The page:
Gemini Man fits perfectly for anyone looking for nothing more than a good 2019 action movie without much effort, possibly with a familiar face like Will Smith in the leads.
Then if you add to the equation a solid professional such as Ang Lee directing, entertainment is guaranteed.
The story concerns one of the best hit men in American Intelligence, about to conclude a long career with a virtually perfect kill record.
After his last mission, however, he discovers that his boss and old mentor used the agency’s resources to eliminate targets for personal gain.
Obviously, the man has no intention of keeping his mouth shut, so an international hunt breaks out against him.
Thanks to his skill and experience, he survives the attacks and goes into hiding, escaping along with a young female agent and an old criminal friend.
However, his former boss has no intention of giving up and unleashes his best and most secret weapon against him.
Indeed, years earlier, he created a clone of his best soldier, personally raising and training him as if he were his own father.
The young copy meets the old original, hunting him all over Colombia in a deadly duel from which no one emerges victorious.
Wanting to meet this killer who looks identically to him, he lures him into a trap, forcing him into a shocking face-to-face.
No longer able to deny the truth, the clone must admit that man has never done anything but lie to him, deceive him and exploit him.
However, it is difficult to deny his lifelong relationship with the one he has always believed to be his father, so he must decide which side to take.
The future of cinema is bringing actors back to the past?
Rejuvenating famous actors with CGI is certainly nothing new; in Hollywood, it seems to have almost become a trend for over a decade.
We can mention, for example, Martin Scorsese‘s The Irishman, an impeccable crime story where the director brings back three legends such as Robert De Niro, Al Pacino, and Joe Pesci.
Other times, however, they are just cameos, such as Arnold Schwarzenegger in Terminator Salvation or Carrie Fisher in the fantastic Rogue One ending, which reconnected wonderfully with the beginning of the first Star Wars.
In 2019, Gemini Man brought this technique to the next level, forcing Will Smith to do double duty in two characters fighting for almost the entire movie time.
Reading many opinions and criticisms on the Internet, I surprisingly get at how badly the public received Ang Lee’s work, frankly without understanding why.
I am not saying it is the best of the director’s filmography or the best action adventure ever, yet there is a balance in every judgment.
The plot and the dialogues the various characters deal with are never silly, creating a small world of spies and secret agents that decently fulfills its job.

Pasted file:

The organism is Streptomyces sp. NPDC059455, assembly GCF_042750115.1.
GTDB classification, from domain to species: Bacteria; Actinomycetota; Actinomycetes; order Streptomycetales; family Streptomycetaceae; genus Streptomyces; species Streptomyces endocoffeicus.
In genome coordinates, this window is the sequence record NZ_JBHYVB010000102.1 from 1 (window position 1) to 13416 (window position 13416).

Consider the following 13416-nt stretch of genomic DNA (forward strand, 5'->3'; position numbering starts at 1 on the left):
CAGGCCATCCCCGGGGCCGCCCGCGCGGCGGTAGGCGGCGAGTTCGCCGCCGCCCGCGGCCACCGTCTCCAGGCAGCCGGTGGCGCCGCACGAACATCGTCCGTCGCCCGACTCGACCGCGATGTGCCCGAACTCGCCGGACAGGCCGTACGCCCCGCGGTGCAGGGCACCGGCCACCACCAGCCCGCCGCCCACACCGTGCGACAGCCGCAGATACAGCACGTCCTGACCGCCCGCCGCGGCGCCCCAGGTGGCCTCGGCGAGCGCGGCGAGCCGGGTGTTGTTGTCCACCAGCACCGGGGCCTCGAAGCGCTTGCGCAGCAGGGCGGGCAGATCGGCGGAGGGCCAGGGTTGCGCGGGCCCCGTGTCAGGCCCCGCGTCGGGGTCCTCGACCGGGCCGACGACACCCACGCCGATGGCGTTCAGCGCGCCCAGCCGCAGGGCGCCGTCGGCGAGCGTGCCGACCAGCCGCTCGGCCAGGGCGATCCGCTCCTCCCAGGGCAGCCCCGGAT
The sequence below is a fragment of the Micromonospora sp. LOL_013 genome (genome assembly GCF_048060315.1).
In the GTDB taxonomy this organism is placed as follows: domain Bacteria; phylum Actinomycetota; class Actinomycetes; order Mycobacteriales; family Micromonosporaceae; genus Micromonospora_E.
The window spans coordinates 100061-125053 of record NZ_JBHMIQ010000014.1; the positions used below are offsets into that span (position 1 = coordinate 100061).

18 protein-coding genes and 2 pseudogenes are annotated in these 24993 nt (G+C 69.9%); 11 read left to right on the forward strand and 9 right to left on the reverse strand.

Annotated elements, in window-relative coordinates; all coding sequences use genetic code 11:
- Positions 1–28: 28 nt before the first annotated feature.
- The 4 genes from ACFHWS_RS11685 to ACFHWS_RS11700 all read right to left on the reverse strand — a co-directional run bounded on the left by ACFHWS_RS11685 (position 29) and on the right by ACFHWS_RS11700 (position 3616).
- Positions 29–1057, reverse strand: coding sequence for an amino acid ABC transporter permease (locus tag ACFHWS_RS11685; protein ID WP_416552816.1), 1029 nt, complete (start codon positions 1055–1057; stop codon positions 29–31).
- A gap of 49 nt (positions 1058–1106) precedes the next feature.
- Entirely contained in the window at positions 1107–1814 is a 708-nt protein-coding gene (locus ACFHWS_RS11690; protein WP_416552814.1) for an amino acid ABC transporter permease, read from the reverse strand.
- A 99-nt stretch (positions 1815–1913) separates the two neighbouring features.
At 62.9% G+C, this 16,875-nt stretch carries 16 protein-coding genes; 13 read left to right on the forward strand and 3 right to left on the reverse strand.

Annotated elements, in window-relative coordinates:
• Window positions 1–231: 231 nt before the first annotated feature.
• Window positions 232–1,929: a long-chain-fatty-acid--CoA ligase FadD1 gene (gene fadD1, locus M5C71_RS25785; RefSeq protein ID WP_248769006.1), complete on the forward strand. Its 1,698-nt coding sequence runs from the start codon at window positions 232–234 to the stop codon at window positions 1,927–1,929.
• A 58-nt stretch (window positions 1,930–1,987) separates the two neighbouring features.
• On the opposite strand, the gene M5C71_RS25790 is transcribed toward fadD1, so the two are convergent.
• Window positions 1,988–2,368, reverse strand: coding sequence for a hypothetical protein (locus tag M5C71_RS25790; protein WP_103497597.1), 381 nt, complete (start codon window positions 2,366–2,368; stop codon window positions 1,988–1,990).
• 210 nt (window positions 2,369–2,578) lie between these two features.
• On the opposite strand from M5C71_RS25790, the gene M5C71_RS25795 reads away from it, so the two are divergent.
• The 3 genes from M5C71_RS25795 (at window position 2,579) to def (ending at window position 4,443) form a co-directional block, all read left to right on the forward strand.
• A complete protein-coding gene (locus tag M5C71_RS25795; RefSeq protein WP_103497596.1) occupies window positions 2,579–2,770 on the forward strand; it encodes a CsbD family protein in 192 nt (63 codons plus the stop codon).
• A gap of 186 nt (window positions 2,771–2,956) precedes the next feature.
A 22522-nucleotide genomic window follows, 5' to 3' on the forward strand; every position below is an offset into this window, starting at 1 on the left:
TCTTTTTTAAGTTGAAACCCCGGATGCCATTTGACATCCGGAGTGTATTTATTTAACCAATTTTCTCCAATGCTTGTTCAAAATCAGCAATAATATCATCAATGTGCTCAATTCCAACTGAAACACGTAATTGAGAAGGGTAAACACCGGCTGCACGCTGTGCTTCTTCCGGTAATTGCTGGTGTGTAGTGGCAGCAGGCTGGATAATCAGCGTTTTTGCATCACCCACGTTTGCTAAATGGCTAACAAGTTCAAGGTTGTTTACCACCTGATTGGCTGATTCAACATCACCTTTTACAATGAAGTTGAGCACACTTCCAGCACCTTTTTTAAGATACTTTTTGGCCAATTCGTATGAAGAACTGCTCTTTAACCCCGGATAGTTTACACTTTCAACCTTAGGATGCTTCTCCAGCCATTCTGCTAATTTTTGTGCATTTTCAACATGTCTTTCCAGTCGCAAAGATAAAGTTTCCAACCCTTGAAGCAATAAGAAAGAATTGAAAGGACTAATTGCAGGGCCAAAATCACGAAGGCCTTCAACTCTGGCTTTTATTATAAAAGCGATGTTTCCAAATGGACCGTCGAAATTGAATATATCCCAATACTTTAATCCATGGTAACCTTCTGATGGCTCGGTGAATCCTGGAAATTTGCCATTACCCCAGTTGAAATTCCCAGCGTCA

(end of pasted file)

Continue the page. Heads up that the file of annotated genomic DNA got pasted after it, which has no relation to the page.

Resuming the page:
In addition, the directing technique soars in spectacular camera virtuosity by offering an exciting range of shootings, fights, and chases.
Many professional critics have complained about the unsuccessful use of 120-frame-per-second shooting. However, when I watched it at the theater, I did not experience any mistaken feelings about the speed-up they talked about.
Indeed, I would have liked even more action scenes, given the director’s skill in creating the right frenetic pace while never overdoing the confusion.
Let’s enjoy the show and be thankful there are still directors of this caliber who carry on the technique in action movies.
Blockbusters that win and others fail
In the past, I have only sometimes liked big blockbusters with Will Smith, such as the famous Independence Day or the Bad Boys saga, which were undeniably hit with audiences.
However, here his performance was compelling in both roles, the old assassin at the end of his career and the young warrior who would like to be like him.
In addition, the actor still has enviable physical fitness even though he is now over 50, greatly helped by the stuntmen’s excellent work, especially in the crazy motorcycle fights and shootouts.
Of course, every hero needs a worthy nemesis, and Clive Owen does the task required of this role well, although his character’s motivations remained unclear to me.
The best scenes are those between the villain and the young clone, where we see this bizarre father/son relationship clash with that of master/pupil.
The clash escalates because the pupil is tiring of practice and wants to come out of the shadows and fight in the field, even though he has no idea what awaits him.
Equally good are the supporting characters, especially Mary Elizabeth Winstead, who I would have let play a more action role, as she will later prove to can kick ass in 2021 as the star of the frantic Kate.
Instead, Ang Lee may not have fully exploited Benedict Wong, a likable actor here tasked mainly with being the fun resting moment between scenes.
Gemini Man grossed decidedly well in 2019, accumulating over $170 million worldwide, but more is needed being a movie that cost nearly $140 million.
However, we are not here to do the math in the producers’ pockets but to watch good cinema, for which Ang Lee‘s work should be promoted with flying colors.